[BDM] hasn’t made much progress this last week, as he’s been battling some Christmas light cutting bandits. Logging each week’s work doesn’t always have to be technical, sometimes life intervenes!

We’re heading into our third week here in the Trinket Everyday Carry Contest, but there is still plenty of time to enter! The main contest runs until January 2, but we’re having random drawings every week! Don’t forget to write a project log before the next drawing at 9pm EDT on Tuesday, December 16th. You and all of the other entrants have a chance to win a BusPirate 3.6 from The Hackaday Store!

 

Home Computers Behind The Iron Curtain

I was born in 1973 in Czechoslovakia. It was a small country in the middle of Europe, unfortunately on the dark side of the Iron Curtain. We had never been a part of Soviet Union (as many think), but we were so-called “Soviet Satellite”, side by side with Poland, Hungary, and East Germany.

My hobbies were electronics and – in the middle of 80s – computers. The history of computers behind the Iron Curtain is very interesting, with a lot of unusual moments. For example – communists at first called cybernetics as “bourgeois’ pseudoscience” (as well as sociology or semiotics), “used to enslave a mankind by machines”. But later on they understood the importance of computers, primarily for science and army. So in 50s the Eastern Bloc started to build its own computers, separately and “in its own way.”

The biggest problem was a lack of modern technologies. There were a lot of skilled and clever people in eastern countries, but they had a lot of problems with the elementary technical things. Manufacturing of electronics parts was divided into diverse countries of Comecon – The Council for Mutual Economic Assistance. In reality, it led to an absurd situation: You could buy the eastern copy of Z80 (made in Eastern Germany as U880D), but you couldn’t buy 74LS00 at the same time. Yes, a lot of manufacturers made it, but “it is out of stock now; try to ask next year”. So “make a computer” meant 50 percent of electronics skills and 50 percent of unofficial social network and knowledge like “I know a guy who knows a guy and his neighbor works in a factory, where they maybe have a material for PCBs” at those times.

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Reverse Engineering a Robotic Arm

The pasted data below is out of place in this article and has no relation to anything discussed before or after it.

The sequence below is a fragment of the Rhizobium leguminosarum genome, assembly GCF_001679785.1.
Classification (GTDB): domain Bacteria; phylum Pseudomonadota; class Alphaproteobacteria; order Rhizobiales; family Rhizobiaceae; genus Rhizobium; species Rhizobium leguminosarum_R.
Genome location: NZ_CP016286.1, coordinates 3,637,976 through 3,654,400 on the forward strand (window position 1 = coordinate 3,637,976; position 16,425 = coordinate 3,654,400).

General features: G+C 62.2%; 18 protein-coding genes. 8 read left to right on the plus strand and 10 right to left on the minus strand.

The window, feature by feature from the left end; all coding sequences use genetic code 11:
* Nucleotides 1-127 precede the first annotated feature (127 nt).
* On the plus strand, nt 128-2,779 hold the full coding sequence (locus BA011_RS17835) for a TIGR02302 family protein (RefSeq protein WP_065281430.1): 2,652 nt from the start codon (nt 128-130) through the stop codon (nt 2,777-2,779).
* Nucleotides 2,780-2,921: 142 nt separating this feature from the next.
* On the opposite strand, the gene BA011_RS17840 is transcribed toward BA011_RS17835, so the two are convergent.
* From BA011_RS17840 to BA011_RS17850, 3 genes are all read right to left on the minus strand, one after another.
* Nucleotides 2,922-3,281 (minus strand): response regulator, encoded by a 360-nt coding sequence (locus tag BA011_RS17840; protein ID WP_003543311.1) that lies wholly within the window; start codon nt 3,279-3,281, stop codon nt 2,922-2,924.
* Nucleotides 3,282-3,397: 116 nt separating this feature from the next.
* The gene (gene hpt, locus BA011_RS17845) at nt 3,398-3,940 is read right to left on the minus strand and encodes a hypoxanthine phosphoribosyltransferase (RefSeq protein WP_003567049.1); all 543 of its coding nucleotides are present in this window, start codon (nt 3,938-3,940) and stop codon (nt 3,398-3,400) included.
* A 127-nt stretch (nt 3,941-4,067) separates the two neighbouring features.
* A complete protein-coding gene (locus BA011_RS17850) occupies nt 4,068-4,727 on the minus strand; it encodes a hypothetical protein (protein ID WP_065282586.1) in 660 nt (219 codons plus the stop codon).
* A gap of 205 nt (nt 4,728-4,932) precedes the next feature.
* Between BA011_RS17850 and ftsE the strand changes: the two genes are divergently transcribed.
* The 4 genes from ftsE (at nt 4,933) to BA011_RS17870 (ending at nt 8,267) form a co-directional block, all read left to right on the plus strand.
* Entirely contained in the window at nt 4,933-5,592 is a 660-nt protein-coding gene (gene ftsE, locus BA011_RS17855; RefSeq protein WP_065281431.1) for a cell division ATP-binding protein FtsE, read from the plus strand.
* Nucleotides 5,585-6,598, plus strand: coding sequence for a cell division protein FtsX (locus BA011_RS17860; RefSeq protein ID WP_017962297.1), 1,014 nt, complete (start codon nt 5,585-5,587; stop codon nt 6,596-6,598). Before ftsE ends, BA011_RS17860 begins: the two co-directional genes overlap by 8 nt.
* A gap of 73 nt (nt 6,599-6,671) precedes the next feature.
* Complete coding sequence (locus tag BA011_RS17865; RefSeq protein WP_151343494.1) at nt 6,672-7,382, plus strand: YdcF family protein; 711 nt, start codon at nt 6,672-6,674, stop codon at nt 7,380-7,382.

Not too many people will argue that Robot Arms aren’t cool. [Dan] thinks they are cool and purchased a LabVolt Armdroid robotic arm on eBay for a mere $150. Unfortunately, he did not get the power supply or the control unit. To most, this would a serious hurdle to overcome, but not for [Dan]. He opened up the robot and started probing around the circuit board to figure out what was going on.

Since there was a DB9 connector on the outside of the robot arm, he assumed it was a standard RS-232 controlled device. Good thing he checked the internal circuitry because this was not the case at all. There was no mircocontroller or microprocessor found inside.  [Dan] painstakingly reversed engineered the circuit board and documented his results. He found that there were SN76537A chips that drove the 6 unipolar stepper motors and SN75HC259 latches to address each individual motor.

Now knowing how the robot works, [Dan] had to figure out how to control the robot from his computer. He started by making a custom Parallel Port to DB9 cable to connect the computer to the arm. After a series of several programs, starting with simply moving just one arm joint, the latest iteration allows manual control of all joints using the computer keyboard. A big ‘Thanks’ goes out to [Dan] for all his work and documentation.

 

Making A Paintball Gun from Scratch

[Ben’s] big brother [Brian] has been slowly building up a respectable mini-machine shop in his garage over the past few years, collecting odds and ends off of Craigslist for cheap. Looking for a fun project to do together, they decided to try their hand at building a paintball gun — completely from scratch.

They have a Spyder paintball gun that they have taken apart many times — but it uses a stacked tube configuration for the firing mechanism — a bit too complex for a first project. After discovering ZDSPB.com (which is an awesome site that has animations of all the different styles of paintball guns) they settled on making a Tippman clone.

Trying to keep the budget as small as possible, [Brian] found a free 3D CAD program from the makers of Pro/E — it’s called Creo Elements/Direct Modeling Express 6.0, and with that they began designing the gun…

Once they had the mechanism down pat they just had to start machining. Here’s the highly anticipated first test fire — can you hear the joy in the success?